Jacob Kaplan-Moss

Five stories about the California Wildfires you probably missed

I wrote this post in 2017, more than 6 years ago. It may be very out of date, partially or totally incorrect. I may even no longer agree with this, or might approach things differently if I wrote this post today. I rarely edit posts after writing them, but if I have there'll be a note at the bottom about what I changed and why. If something in this post is actively harmful or dangerous please get in touch and I'll fix it.

You’ve probably heard about the massive wildfires in Northern California. You probably know that they’re huge, that over 50 people have died, and that some wineries have burned. You might have seen some pictures.

Unless you’ve been following closely, though, there’s a lot you’re missing. The vast majority of the reporting has lacked context, been overly sensationalistic, or has outright ignored deeper, more complex stories. It’s far deeper than a story about a natural disaster. When you place the fires in context, they reveal so much about deeper issues facing the state.

I’m in no way qualified to provide this context. I’m not a journalist, and I the depths of what I don’t know here are staggering. I’m sure I have some details wrong. But the main story getting told is about wineries burning down, and that’s some bullshit right there. I by writing this to inspire you to pull some threads and learn more.

So, here five stories about the California wildfires that you probably don’t know:

Inmates, who get paid $1/hour, are a critical part of the firefighting force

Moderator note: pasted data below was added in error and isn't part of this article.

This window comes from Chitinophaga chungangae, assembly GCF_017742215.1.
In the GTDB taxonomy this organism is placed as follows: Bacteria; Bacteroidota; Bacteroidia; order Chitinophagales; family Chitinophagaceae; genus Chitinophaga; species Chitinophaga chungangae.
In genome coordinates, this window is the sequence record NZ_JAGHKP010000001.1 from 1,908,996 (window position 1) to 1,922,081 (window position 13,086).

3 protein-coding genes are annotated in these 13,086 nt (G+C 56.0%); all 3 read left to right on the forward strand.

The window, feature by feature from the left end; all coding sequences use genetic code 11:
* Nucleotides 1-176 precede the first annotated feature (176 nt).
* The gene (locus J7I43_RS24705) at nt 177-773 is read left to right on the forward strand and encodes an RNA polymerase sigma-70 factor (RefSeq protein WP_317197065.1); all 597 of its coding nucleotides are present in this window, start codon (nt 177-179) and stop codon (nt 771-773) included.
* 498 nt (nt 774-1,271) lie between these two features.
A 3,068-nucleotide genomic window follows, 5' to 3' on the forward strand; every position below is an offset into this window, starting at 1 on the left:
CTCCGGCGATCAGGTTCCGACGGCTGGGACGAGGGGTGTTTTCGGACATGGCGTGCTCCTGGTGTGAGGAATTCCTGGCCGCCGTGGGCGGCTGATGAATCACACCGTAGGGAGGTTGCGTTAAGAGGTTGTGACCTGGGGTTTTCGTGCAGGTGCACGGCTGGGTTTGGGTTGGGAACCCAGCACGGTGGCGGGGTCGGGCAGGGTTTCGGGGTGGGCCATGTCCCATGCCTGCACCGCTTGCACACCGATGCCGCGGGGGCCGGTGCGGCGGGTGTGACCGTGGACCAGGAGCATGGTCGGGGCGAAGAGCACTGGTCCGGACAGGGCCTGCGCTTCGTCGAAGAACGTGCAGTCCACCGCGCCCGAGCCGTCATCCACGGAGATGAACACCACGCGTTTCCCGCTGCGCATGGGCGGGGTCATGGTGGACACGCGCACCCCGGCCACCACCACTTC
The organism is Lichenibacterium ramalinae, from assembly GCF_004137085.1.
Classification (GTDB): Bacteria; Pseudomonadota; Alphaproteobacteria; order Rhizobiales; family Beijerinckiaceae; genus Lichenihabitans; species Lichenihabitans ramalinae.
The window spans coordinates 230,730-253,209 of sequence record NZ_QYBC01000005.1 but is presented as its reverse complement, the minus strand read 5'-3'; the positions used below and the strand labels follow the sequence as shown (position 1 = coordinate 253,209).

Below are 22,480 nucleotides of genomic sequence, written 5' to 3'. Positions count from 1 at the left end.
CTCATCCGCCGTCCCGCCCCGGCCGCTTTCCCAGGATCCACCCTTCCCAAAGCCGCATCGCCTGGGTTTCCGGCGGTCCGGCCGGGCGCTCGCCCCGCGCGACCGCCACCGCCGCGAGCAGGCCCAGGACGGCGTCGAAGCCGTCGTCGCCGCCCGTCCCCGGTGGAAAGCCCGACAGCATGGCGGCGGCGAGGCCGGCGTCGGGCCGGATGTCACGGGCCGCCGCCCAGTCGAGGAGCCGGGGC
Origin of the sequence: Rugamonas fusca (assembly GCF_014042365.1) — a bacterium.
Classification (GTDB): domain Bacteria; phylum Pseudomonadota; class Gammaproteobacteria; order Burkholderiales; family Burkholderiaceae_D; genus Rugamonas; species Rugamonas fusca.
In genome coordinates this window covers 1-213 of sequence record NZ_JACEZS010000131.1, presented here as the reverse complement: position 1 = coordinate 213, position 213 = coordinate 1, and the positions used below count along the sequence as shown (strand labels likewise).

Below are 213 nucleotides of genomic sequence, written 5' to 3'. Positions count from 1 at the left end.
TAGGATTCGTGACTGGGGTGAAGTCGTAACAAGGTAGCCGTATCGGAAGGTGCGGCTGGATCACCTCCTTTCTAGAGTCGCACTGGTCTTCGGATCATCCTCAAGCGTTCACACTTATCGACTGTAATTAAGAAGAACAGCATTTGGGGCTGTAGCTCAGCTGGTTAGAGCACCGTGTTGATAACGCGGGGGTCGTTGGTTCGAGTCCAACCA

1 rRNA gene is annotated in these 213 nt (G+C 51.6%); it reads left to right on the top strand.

More than 10% of the firefighting crews – 3,800 people – are inmates. They get paid $1 an hour to put their lives on the line fighting these fires. They’ll make about $500 a year; starting salaries for civilian firefighters is around $40,000.

Inmates are a critical part of CA’s wildfire response: if we paid them the same wages as civilian firefighters, it would cost the state an additional $500 million a year. The state’s fought hard to keep this program and to resist raising pay. For good reason: the state couldn’t afford to fight fires without these inmates.

Despite the terrible pay and high danger, this is a more complicated story than inmates being treated badly (though it is that, too). In many ways the fire camps are significantly better than other programs available to inmates, and many inmates have positive things to say about the program. The program’s intended to be rehabilitative, and by many accounts it seems to succeed. But inmates who’ve served on crews still struggle to find jobs after they leave prison: most fire houses in the state won’t hire felons.

This story pulls on so many deep threads: prison reform; the prison industrial complex and California’s deep reliance on it to bolster state budgets; the poverty to prison pipeline; and so on.

The end of the middle class in Santa Rosa, and beyond

The wineries will be fine. Their owners are insured, and rich, and they’ll rebuild.

What probably won’t be rebuilt is the Santa Rosa middle class. The most devastated neighborhood, Coffey Park, was an unusually affordable neighborhood:

Recent home sales were around $400,000 to $500,000, below the median home price for Santa Rosa, a city of 175,000 that is the largest in the world- renowned wine region of Napa and Sonoma counties north of San Francisco. Mayor Chris Coursey said the city lost 5 percent of its housing stock and suffered at least $1.2 billion in damage.

To put that 5% housing stock in perspective: before the fires, Santa Rosa had a vacancy rate of about 1%.

These people who lost homes almost certainly won’t be able to move back to Santa Rosa. Even if they have good insurance (many don’t) and even if it pays out quickly (ha) there really aren’t very many houses left that a middle class person can afford to buy. The houses that will be built on the rubble of Santa Rosa’s middle class will be priced well out of their reach. Most of the people who lost their homes in Santa Rosa will have to leave the Bay Area if they want to own a home again.